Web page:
don't" phenomenon is common with people who have narcissistic defenses, and I
talk about this in Meaning from Madness (to the right.) Once we're
married, and even worse have children, there aren't' any simple ways to put an
end to the abuse, because such major sacrifices must be made to force change.
This isn't codependence. It's a painful and difficult situation that we need
help to deal with.
Overcome the Love Locking You In
Many of us got into unhealthy situations because our partners held up a
facade. Many of us felt or thought that we had met our soul mate; found the
perfect partner; met that one special person in the universe. It's no surprise
that we can fall in love with someone like this!
Later, usually after we've made a binding commitment like marriage, or
sometimes after the relationships changes due to children being born, job
changes, or other major life changes, our partner shows a completely different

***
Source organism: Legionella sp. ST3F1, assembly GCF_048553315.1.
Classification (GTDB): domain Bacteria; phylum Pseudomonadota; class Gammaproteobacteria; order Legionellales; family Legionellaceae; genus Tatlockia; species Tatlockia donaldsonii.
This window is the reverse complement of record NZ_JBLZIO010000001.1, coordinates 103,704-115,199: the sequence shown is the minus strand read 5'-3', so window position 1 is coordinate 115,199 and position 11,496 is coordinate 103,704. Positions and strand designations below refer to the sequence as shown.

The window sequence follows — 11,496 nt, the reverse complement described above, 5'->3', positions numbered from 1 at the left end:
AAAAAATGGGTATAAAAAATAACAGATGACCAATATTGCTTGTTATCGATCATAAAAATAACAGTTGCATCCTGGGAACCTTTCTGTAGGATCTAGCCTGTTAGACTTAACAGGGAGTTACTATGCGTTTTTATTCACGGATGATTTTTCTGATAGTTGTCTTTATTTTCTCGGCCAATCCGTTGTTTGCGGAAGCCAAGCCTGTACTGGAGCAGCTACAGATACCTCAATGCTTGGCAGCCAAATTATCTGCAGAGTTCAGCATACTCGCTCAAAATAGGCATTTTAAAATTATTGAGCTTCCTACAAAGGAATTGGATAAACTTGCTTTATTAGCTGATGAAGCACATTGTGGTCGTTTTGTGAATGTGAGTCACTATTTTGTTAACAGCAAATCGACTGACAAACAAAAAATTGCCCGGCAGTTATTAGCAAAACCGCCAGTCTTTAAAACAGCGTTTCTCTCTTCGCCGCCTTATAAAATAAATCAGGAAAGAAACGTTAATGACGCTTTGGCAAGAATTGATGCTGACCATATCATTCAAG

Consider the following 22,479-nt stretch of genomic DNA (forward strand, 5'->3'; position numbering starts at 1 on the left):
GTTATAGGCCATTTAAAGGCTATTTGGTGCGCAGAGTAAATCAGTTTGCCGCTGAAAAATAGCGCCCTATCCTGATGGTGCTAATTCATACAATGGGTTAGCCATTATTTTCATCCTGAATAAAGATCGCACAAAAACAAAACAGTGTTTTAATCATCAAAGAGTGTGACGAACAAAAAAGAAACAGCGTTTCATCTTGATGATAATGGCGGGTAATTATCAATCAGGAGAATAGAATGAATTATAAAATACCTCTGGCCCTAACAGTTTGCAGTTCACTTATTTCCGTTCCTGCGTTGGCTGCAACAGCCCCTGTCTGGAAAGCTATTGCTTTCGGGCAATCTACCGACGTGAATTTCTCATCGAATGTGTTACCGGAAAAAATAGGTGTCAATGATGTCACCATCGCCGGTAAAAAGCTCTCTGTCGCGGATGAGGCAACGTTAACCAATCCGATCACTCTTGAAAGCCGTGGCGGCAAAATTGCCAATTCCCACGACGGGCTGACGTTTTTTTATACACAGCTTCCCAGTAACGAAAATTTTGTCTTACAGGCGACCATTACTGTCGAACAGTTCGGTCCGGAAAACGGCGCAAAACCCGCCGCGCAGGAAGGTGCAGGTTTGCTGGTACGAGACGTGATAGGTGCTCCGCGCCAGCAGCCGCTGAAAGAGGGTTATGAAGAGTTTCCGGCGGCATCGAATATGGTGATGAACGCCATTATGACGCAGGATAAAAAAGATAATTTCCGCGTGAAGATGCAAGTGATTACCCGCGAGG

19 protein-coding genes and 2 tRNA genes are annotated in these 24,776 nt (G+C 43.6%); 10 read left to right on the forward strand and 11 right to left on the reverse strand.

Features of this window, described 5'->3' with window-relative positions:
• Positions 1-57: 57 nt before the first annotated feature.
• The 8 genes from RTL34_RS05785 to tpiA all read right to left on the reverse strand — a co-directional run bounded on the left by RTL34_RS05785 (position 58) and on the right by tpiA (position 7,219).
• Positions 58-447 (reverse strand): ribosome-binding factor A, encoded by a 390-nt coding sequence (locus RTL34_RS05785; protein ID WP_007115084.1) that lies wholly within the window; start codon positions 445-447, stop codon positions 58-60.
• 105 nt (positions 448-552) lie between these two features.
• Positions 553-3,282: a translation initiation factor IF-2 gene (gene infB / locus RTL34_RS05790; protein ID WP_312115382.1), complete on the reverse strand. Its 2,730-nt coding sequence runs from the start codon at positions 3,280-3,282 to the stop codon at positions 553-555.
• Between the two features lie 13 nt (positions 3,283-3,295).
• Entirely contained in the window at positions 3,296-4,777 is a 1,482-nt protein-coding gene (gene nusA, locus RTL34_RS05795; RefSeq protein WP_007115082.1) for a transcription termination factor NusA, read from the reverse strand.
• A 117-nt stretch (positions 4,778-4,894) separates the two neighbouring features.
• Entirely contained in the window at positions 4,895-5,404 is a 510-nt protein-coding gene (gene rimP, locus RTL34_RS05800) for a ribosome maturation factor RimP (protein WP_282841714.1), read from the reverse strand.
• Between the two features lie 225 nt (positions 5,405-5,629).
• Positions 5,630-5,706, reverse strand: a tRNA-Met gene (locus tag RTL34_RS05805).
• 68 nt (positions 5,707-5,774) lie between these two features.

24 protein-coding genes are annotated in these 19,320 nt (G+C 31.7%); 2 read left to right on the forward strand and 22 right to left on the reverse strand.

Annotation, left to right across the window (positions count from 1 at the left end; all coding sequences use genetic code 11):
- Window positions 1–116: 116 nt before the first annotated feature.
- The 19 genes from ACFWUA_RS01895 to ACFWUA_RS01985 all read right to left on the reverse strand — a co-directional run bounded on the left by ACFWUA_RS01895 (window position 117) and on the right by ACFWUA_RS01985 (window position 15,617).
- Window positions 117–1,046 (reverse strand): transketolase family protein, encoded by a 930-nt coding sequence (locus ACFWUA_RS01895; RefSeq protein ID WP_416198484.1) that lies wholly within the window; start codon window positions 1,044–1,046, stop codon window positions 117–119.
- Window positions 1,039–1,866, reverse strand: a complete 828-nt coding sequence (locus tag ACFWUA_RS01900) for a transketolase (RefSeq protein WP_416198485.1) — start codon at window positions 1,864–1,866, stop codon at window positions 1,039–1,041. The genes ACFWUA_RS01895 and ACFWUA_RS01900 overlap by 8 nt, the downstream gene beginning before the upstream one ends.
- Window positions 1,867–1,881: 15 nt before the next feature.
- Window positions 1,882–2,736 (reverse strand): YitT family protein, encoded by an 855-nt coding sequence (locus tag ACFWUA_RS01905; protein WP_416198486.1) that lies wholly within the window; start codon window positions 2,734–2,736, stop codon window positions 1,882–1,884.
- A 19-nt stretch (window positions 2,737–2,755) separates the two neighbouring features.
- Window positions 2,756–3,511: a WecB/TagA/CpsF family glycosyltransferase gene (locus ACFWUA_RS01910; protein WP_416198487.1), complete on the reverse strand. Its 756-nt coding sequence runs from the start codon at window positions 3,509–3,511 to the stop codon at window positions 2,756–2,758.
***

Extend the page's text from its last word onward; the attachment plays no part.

side. The person who was once perfect now can become angry, demeaning,
demanding, and harshly critical. I talk about this dynamic in my book on
disordered behavior, Meaning from Madness. From someone we have deep
feelings for, these actions are brutal. Yet we may still have strong feelings of
love pulling us to that person. Talk about being torn!
At some point, many of us realize this situation needs to change, but
feelings are not chosen. How can you overcome the love that pulls you to someone
who is abusing you?
While you can't turn those feelings off like a switch, you can learn to
understand where those feelings come from, and how our minds create them, and
then set the stage for new feelings to develop - hopefully toward someone who's
better for us. At first this issue was a chapter in my book, Tears and Healing,
but it was so important it eventually became its own short book, In Love and
Loving It - Or Not! The really sad part is that our minds create these
feelings so that we'll be motivated to engage in a relationship that meets our